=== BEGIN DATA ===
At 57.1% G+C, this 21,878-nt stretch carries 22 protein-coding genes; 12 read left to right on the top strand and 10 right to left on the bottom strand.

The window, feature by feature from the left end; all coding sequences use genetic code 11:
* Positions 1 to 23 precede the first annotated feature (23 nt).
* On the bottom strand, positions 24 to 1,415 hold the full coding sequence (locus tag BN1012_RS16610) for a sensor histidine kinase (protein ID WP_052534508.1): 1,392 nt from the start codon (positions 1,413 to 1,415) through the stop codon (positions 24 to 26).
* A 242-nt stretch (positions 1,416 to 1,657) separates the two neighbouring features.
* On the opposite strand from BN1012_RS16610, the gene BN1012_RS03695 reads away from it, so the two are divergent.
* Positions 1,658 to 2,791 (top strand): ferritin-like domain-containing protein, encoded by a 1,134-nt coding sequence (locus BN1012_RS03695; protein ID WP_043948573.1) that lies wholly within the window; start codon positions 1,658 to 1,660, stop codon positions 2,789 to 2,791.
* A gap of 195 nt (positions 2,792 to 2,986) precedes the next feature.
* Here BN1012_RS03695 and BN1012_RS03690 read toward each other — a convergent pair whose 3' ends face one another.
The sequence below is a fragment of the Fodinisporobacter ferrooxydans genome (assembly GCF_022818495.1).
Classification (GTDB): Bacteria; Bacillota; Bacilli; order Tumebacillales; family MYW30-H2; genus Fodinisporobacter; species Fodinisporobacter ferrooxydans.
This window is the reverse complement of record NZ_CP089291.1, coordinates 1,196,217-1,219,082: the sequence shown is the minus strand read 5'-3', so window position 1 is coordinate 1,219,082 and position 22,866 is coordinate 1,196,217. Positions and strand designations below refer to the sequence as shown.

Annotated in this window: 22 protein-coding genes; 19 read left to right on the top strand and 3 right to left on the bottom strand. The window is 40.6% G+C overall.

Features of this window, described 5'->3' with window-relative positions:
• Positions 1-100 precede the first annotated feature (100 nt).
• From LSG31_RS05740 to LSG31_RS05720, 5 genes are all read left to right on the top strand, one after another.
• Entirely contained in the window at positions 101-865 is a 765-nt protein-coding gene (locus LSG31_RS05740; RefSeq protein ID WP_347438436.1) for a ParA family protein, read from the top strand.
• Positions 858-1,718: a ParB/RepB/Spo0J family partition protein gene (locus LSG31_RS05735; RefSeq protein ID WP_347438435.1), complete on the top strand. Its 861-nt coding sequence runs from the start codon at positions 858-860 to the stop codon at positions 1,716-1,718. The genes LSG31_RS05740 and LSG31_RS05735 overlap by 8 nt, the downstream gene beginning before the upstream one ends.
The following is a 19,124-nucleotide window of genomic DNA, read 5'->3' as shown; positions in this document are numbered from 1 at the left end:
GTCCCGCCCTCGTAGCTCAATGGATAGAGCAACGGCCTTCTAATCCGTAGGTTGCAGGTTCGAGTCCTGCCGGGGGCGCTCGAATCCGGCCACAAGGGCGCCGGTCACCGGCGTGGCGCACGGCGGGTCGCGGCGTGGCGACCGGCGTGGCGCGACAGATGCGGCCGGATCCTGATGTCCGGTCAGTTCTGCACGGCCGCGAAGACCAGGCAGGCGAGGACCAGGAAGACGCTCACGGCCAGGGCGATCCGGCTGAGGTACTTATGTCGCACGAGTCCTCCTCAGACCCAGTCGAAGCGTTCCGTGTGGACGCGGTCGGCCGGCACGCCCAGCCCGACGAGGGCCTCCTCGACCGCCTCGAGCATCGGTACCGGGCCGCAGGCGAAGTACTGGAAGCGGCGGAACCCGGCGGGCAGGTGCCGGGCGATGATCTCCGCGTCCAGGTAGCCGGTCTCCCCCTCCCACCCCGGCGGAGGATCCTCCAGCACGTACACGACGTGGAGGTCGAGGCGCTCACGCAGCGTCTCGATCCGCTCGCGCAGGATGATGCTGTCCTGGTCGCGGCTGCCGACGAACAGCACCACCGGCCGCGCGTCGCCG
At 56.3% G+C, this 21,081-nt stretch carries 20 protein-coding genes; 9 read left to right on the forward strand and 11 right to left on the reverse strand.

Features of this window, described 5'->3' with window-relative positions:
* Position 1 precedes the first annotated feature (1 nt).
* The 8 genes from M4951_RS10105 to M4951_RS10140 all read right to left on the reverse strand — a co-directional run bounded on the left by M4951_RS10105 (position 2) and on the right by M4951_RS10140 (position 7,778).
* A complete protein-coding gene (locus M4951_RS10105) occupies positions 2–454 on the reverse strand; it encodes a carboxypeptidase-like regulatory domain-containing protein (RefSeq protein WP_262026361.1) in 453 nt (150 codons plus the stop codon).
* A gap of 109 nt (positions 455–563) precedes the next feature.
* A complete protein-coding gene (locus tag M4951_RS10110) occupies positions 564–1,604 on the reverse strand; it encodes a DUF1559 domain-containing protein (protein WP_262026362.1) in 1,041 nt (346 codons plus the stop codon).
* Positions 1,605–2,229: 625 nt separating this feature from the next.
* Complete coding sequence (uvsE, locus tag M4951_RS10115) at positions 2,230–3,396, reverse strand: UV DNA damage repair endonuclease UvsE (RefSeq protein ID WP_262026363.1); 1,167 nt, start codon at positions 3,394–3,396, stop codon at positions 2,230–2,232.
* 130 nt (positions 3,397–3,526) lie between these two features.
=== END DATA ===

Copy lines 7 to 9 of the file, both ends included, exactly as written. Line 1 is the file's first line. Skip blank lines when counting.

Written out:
* Positions 1,658 to 2,791 (top strand): ferritin-like domain-containing protein, encoded by a 1,134-nt coding sequence (locus BN1012_RS03695; protein ID WP_043948573.1) that lies wholly within the window; start codon positions 1,658 to 1,660, stop codon positions 2,789 to 2,791.
* A gap of 195 nt (positions 2,792 to 2,986) precedes the next feature.
* Here BN1012_RS03695 and BN1012_RS03690 read toward each other — a convergent pair whose 3' ends face one another.